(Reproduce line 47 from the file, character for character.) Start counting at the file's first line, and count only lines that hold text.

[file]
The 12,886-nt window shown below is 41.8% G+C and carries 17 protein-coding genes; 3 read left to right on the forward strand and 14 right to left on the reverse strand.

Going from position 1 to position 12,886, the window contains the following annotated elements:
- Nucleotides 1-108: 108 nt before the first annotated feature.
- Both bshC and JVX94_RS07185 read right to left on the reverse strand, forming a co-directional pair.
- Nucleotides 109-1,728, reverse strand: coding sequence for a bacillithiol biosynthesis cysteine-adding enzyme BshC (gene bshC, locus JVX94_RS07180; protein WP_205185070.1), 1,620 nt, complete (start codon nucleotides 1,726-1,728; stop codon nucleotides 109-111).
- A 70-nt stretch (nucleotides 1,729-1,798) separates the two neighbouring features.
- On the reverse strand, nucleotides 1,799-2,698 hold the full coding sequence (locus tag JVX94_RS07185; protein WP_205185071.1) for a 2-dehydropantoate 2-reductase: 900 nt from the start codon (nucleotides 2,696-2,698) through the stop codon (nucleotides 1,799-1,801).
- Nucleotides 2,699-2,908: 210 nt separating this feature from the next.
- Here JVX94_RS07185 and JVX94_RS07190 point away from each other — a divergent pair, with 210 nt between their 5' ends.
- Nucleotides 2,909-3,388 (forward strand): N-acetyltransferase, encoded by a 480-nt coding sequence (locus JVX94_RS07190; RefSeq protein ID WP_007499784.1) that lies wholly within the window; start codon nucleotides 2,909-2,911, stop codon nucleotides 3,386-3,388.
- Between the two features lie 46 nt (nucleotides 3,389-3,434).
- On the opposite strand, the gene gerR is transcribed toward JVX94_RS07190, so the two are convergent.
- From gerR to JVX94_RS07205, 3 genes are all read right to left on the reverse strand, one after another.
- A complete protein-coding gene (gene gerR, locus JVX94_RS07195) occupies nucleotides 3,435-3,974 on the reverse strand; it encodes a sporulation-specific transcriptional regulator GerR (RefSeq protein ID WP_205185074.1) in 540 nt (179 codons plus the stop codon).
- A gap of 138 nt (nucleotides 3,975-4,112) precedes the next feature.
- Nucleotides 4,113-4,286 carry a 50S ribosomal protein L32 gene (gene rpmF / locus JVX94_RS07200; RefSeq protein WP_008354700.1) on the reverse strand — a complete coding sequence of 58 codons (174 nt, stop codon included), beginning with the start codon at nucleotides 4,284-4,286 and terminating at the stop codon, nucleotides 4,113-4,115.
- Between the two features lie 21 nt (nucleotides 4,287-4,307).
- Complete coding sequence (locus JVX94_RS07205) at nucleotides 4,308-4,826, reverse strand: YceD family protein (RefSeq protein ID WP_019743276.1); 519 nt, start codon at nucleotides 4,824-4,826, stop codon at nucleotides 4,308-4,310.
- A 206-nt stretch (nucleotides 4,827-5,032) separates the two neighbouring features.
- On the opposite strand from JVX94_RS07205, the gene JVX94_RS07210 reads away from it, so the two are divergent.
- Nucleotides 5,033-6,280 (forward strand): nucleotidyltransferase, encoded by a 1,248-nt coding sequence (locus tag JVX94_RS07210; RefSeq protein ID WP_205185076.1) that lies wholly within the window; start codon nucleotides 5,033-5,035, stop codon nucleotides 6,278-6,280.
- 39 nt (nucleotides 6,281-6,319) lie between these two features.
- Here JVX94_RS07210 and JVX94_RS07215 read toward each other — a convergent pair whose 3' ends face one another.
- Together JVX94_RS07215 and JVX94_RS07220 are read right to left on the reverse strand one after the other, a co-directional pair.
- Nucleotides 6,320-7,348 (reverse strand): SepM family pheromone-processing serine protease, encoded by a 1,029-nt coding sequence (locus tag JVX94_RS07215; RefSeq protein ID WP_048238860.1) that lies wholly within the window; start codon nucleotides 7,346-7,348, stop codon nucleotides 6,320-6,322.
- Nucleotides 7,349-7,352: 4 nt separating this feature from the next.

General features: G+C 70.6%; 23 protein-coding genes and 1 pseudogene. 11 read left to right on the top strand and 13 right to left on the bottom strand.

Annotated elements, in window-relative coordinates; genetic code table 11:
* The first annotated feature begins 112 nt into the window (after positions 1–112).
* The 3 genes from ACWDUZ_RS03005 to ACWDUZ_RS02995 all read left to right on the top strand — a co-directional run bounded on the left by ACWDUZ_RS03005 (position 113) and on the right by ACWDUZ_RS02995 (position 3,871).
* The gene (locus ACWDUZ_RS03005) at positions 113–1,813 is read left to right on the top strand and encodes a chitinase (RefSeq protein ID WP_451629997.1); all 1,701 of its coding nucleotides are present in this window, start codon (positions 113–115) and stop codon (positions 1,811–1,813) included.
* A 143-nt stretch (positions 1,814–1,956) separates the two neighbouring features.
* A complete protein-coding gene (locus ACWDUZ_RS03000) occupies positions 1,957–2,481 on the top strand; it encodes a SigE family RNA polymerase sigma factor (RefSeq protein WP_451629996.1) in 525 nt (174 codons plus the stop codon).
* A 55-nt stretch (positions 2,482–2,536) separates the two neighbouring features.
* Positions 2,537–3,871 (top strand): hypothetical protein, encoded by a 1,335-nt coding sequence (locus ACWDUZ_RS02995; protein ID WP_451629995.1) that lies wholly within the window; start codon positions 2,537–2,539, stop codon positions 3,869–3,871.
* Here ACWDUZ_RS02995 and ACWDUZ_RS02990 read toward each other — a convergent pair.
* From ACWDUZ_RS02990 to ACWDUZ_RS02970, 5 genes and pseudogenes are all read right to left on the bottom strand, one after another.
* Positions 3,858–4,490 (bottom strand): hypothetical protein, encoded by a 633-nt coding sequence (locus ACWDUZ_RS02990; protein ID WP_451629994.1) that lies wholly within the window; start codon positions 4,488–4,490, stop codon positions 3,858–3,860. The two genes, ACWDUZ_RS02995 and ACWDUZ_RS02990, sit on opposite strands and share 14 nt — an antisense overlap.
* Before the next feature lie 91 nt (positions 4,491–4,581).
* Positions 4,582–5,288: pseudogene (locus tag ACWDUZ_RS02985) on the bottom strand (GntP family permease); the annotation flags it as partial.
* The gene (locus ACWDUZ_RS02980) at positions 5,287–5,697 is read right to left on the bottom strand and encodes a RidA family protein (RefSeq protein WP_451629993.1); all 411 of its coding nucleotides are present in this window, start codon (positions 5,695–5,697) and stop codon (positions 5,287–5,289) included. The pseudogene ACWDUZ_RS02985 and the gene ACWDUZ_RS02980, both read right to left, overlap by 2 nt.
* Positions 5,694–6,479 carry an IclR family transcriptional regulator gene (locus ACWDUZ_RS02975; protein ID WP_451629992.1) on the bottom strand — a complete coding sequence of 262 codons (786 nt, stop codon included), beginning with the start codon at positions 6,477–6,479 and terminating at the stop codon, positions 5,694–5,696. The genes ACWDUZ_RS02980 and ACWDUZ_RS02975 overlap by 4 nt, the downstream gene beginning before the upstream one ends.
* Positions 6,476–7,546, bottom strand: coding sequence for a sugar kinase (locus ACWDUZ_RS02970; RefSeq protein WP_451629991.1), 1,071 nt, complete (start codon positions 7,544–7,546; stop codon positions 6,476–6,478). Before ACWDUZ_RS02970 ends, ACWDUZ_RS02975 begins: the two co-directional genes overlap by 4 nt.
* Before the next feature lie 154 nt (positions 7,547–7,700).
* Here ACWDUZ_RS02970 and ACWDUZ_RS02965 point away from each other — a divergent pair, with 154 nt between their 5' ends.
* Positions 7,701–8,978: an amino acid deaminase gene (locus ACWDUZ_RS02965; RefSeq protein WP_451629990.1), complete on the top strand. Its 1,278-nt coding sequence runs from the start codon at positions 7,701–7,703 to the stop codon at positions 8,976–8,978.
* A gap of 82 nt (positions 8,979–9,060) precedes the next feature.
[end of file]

* A gap of 82 nt (positions 8,979–9,060) precedes the next feature.